Key events: International Garden Festival in Chateau de Chaumont, Bourges Spring Festival, Paris-Roubaix cycle race, International Kite Festival in Berck-sur-Mer.
May is for museums
With two to four public holidays in May (depending on when Easter falls), be prepared for plenty of places being closed. But May is also the month of the Nuits des Musées, when hundreds of museums around the country open their doors for free from dusk till 1am.
Key events: Nuits des Musées, Cannes Film Festival, Fête des Marins in Honfleur, Fêtes des Saintes-Maries-de-la Mer Gypsy festival, Camargue.
June is for more music
France celebrates the arrival of summer with the nationwide Fête de la Musique on June 21. Under hot summer skies, Nîmes and Arles get into a féria mood with Spanish-style parties and shows in their Roman amphitheaters.
Key events: Fête de la Musique, Le Mans 24-Hour Grand Prix, Paris Jazz Festival.
July is for full-on summertime fun
Everything happens in July: the fabulous Tour de France, Bastille Day celebrations all around the country on July 14, major festivals in Avignon and Aix-en-Provence and Provence’s lavender fields in full bloom. Brace yourself for busy crowds and high prices.
Key events: Bastille Day, Tour de France, lavender festivals, jazz festivals in Nice, Marciac and Juan-les-Pins, Champagne Route Festival.
August is for lazy days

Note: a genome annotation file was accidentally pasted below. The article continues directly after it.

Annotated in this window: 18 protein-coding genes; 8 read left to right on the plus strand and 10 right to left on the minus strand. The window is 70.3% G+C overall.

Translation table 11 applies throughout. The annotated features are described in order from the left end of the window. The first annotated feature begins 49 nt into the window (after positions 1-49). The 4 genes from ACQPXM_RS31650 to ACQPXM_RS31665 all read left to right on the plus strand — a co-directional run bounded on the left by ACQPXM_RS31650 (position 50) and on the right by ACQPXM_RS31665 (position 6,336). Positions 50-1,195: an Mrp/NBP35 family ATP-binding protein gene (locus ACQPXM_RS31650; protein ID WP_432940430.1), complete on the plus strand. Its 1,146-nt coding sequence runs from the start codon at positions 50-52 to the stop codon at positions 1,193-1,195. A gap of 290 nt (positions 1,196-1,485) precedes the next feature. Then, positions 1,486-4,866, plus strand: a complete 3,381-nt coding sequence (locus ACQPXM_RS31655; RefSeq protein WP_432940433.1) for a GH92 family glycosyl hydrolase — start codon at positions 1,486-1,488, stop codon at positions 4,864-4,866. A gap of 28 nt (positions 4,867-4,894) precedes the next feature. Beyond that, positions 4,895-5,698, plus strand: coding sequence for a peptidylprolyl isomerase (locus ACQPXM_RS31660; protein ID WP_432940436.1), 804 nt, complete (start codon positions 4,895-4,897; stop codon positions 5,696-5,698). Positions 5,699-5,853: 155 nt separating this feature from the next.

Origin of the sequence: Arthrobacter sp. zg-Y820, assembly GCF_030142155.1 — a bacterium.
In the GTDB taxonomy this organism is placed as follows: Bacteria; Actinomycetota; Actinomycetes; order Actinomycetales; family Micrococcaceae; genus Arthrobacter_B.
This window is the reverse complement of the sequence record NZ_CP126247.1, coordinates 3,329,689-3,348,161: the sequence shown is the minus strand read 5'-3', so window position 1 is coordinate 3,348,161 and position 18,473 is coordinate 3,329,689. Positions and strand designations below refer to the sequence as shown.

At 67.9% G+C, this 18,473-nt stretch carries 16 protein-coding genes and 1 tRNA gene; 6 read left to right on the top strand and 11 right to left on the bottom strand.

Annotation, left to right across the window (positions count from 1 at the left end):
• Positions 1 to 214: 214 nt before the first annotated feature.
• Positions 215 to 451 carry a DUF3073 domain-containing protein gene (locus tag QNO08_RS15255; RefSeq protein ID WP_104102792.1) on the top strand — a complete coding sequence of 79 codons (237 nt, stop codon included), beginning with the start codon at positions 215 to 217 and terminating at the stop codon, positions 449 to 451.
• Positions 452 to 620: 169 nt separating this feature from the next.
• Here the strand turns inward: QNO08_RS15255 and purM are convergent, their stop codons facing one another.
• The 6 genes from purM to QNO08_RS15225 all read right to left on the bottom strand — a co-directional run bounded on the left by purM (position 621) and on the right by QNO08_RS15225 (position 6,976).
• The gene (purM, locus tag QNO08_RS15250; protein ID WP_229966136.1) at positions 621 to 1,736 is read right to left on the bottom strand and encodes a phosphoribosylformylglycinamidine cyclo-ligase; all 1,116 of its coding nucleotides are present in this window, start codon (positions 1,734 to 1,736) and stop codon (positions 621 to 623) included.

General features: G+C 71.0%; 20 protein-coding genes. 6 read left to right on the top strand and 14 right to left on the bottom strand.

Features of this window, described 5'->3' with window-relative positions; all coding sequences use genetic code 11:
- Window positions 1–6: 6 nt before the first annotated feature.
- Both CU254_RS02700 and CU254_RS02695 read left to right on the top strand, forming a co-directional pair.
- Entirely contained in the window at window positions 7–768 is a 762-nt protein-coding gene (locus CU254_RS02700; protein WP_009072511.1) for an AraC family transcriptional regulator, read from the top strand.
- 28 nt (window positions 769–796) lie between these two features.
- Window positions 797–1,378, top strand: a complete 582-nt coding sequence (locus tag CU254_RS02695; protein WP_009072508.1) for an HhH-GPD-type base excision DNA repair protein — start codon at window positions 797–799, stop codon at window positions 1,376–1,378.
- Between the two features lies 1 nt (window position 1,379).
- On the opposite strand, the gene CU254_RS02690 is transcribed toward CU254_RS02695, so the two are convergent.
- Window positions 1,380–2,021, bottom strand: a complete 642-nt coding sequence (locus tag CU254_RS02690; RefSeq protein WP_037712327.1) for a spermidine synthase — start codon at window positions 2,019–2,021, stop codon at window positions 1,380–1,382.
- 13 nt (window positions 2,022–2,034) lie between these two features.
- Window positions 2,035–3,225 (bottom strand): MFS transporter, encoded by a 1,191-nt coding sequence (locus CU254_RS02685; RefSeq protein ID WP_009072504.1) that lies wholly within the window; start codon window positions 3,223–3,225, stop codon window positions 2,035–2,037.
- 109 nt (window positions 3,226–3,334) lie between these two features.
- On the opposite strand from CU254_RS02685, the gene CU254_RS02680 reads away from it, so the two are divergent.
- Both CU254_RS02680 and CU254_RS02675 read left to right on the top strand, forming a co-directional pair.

The Feast of the Assumption is on August 15 – another holiday when everything closes. Contrary to public opinion, Paris gently buzzes in August, especially on the Seine’s Paris-Plage and Parc de la Villette’s open-air cinema.
Key events: Feast of the Assumption, Rock en Seine in Paris, Colmar Wine Fair, Festival Interceltique de Lorient in Brittany.
September is for chilling out
La Rentrée – when France goes back to work and school – signals the end of summer, but that’s also when villages hold their own festivals. The weather is as hot as August, but prices start to drop.
Key events: Braderie de Lille, Festival of American Cinema in Deauville.
October is for wine and food lovers
An autumnal mellowness arrives, but you can still swim in the Med (and, occasionally, the Atlantic). It’s also harvest time, with wine fairs and food and drink festivals around the country. Join the party on Nuit Blanche when cultural sites are open all night.
Key events: Nuit Blanche, Fêtes des Vendanges in Montmartre and Salon du Chocolat in Paris, Fête des Vendanges in Banyuls-sur-Mer.
November is for cheaper city breaks
Temperatures plunge and two public holidays – November 1 and 11 – bring more closures as well as winter hours. But it’s a good time for a city break as prices go down.
Key events: Annecy Wine and Food Festival, Beaujolais Nouveau weekend, Burgundy Wine Auction, Fête du Ventre in Rouen.
December gets festive
France loves to put on a big show for Christmas. Even if you don’t ski, the magic of the mountains goes into overdrive when festive decorations come out.
Key events: Christmas, Festival of Lights in Lyon, Braderie de l’Art in Roubaix.
See our full range of France travel books
Make the most of your time in France with Lonely Planet’s range of travel guides and phrasebooks. Be the architect of your own trip as you discover the best things to do in France through insider tips, suggested itineraries and handy maps.